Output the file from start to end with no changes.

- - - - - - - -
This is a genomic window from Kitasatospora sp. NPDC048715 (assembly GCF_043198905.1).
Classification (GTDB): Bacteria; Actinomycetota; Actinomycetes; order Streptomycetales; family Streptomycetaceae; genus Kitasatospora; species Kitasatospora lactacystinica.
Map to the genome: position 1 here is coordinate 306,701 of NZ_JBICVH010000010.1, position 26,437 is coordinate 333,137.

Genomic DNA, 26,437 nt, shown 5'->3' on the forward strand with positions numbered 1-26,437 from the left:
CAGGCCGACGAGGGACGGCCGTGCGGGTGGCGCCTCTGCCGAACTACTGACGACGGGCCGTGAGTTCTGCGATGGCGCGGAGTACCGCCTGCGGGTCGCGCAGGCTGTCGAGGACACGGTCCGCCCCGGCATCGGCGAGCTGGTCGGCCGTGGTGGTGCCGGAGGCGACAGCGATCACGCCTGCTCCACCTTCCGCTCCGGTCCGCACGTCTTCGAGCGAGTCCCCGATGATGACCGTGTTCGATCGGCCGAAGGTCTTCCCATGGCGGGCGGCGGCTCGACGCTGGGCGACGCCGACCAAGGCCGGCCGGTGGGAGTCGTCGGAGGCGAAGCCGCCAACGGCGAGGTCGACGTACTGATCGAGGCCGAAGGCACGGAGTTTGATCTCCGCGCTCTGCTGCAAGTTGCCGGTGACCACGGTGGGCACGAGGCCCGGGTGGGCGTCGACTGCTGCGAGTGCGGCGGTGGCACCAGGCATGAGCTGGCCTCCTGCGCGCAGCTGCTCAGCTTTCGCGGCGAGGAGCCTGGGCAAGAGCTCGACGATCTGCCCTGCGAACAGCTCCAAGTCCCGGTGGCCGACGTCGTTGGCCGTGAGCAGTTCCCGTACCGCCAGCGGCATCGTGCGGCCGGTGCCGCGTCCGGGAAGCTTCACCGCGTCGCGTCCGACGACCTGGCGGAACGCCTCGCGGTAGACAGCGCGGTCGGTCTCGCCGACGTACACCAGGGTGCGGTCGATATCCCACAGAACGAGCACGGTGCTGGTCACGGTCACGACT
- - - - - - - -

This is a genomic window from Kitasatospora sp. NPDC048715 (assembly GCF_043198905.1).
Classification (GTDB): Bacteria; Actinomycetota; Actinomycetes; order Streptomycetales; family Streptomycetaceae; genus Kitasatospora; species Kitasatospora lactacystinica.
Map to the genome: position 1 here is coordinate 306,701 of NZ_JBICVH010000010.1, position 26,437 is coordinate 333,137.

Genomic DNA, 26,437 nt, shown 5'->3' on the forward strand with positions numbered 1-26,437 from the left:
CAGGCCGACGAGGGACGGCCGTGCGGGTGGCGCCTCTGCCGAACTACTGACGACGGGCCGTGAGTTCTGCGATGGCGCGGAGTACCGCCTGCGGGTCGCGCAGGCTGTCGAGGACACGGTCCGCCCCGGCATCGGCGAGCTGGTCGGCCGTGGTGGTGCCGGAGGCGACAGCGATCACGCCTGCTCCACCTTCCGCTCCGGTCCGCACGTCTTCGAGCGAGTCCCCGATGATGACCGTGTTCGATCGGCCGAAGGTCTTCCCATGGCGGGCGGCGGCTCGACGCTGGGCGACGCCGACCAAGGCCGGCCGGTGGGAGTCGTCGGAGGCGAAGCCGCCAACGGCGAGGTCGACGTACTGATCGAGGCCGAAGGCACGGAGTTTGATCTCCGCGCTCTGCTGCAAGTTGCCGGTGACCACGGTGGGCACGAGGCCCGGGTGGGCGTCGACTGCTGCGAGTGCGGCGGTGGCACCAGGCATGAGCTGGCCTCCTGCGCGCAGCTGCTCAGCTTTCGCGGCGAGGAGCCTGGGCAAGAGCTCGACGATCTGCCCTGCGAACAGCTCCAAGTCCCGGTGGCCGACGTCGTTGGCCGTGAGCAGTTCCCGTACCGCCAGCGGCATCGTGCGGCCGGTGCCGCGTCCGGGAAGCTTCACCGCGTCGCGTCCGACGACCTGGCGGAACGCCTCGCGGTAGACAGCGCGGTCGGTCTCGCCGACGTACACCAGGGTGCGGTCGATATCCCACAGAACGAGCACGGTGCTGGTCACGGTCACGACT